An aspect of the invention is an aerosolized, bi-phasic, formulation which is aerosolized to create a bi-phasic aerosol of inhaled droplets or particles. The droplets or particles comprise a free drug (e.g., an anti-infective compound) in which drug is not encapsulated and which may be ciprofloxacin. The particles further comprise a liposome which encapsulates a drug such as an anti-infective compound which also may be ciprofloxin. The free and liposome encapsulated drug are included within a pharmaceutically acceptable excipient which is formulated for aerosolized delivery. The particles may further include an additional therapeutic agent which may be free and/or in a liposome and which can be any pharmaceutically active drug which is different from the first drug.
The formulation and the resulting particles created when the formulation is aerosolized are comprised of a pharmaceutically acceptable carrier, free drug, and drug encapsulated within liposomes. In some situations the pharmaceutically acceptable carrier can be completely eliminated such as when the free drug is in a liquid state. However, the carrier is generally necessary to provide a solvent for the free drug and that solvent may be water, ethanol, a combination of water and ethanol or other useful solvents. The percentage of solvent in the formulation may vary from 0% to 90% but is generally kept at a level which is sufficiently high to maintain the drug in solution at the pH of the formulation. That level will vary from drug to drug and vary as the pH varies. The carrier can be present in the formulation in an amount of 10%, 20%, 30%, 40%, 50%, 60% etc. or more or any incremental amounts there in between.
The formulation includes the drug in two different forms. First, the drug is in a free form which is either liquid or dissolved in a solvent. Second, the drug is encapsulated in liposomes. The ratio of the free drug to the drug encapsulated in liposomes can vary. Generally, the free drug makes up 5%, 10%, 20%, 30%, etc. up to 80% of the formulation. The drug present within the liposome makes up the remaining percentage of drug present in the formulation. Thus, drug present in the liposomes can be present in the amount of from 20% up to 95% of the total drug present in the formulation.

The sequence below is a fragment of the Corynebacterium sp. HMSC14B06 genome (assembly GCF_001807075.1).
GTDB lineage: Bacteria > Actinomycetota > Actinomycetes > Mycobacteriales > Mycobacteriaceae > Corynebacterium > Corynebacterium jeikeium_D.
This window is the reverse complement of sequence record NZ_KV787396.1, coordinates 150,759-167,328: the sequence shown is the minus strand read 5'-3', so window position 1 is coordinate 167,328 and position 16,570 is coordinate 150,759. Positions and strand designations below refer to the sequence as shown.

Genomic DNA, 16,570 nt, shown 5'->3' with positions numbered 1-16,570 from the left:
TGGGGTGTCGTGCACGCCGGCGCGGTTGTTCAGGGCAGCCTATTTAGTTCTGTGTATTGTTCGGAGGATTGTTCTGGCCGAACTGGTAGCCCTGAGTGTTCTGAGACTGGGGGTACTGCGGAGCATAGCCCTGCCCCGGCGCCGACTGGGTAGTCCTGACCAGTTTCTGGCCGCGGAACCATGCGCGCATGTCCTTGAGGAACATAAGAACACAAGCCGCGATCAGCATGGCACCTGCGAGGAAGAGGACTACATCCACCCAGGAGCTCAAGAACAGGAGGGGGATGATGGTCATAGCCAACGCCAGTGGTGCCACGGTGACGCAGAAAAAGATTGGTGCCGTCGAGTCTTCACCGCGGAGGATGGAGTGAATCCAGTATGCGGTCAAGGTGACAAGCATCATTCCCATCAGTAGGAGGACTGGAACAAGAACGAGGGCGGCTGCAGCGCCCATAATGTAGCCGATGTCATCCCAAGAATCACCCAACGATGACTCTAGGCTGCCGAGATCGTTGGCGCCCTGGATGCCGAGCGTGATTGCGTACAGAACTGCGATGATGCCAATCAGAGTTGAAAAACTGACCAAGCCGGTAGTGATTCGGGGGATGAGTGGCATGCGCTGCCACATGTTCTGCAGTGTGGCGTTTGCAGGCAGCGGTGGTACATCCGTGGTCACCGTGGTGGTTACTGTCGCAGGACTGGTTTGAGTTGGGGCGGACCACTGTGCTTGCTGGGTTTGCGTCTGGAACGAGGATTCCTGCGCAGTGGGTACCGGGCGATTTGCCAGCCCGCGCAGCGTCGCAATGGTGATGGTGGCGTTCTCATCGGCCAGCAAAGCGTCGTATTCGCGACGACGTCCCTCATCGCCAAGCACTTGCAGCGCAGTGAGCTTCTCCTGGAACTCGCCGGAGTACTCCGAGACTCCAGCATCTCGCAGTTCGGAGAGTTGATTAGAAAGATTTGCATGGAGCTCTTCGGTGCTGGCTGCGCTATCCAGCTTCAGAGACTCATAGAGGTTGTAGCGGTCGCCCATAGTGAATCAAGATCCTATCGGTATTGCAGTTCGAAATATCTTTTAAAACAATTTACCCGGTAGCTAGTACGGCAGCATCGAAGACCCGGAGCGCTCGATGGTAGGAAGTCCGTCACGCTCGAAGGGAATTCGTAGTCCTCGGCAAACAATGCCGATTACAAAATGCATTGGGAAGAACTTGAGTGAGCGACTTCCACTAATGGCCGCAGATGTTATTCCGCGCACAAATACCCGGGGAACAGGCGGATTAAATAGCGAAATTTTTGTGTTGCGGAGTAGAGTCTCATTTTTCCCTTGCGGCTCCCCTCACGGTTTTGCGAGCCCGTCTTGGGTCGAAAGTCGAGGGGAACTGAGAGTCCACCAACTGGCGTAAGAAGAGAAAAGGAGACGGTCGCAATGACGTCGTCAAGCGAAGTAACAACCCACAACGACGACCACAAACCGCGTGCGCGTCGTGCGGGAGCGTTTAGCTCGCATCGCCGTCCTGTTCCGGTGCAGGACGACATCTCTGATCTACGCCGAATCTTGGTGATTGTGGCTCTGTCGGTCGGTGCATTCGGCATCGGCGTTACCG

The formulation may have a pH of 7.4 ±20%. In some aspects of the invention the formulation is prepared at a relatively low pH such as 5.4 and allowed to adjust to a pH of about 7.4 after it is delivered. Alternatively, the formulation can be formulated at a high pH of about 9.4 and allowed to adjust downward to 7.4 after administration.
The formulation includes liposomes which have the encapsulated pharmaceutically active drug therein which liposomes are designed to provide for controlled release of the drug. Controlled release of this aspect in the invention indicates that the drug may be released in an amount of about 0.1% to 100% per hour over a period of time of 1-24 hours or 0.5% to 20% per hour over a period of time of 1-12 hours, or alternatively, releases about 2% to 10% per hour over a period of time of about 1 to 6 hours. Incremental amounts in terms of the percentage of the drug and the number of hours which are between the ranges provided above in half percentage amounts and half hour amounts and other incremental amounts are intended to be encompassed by the present invention.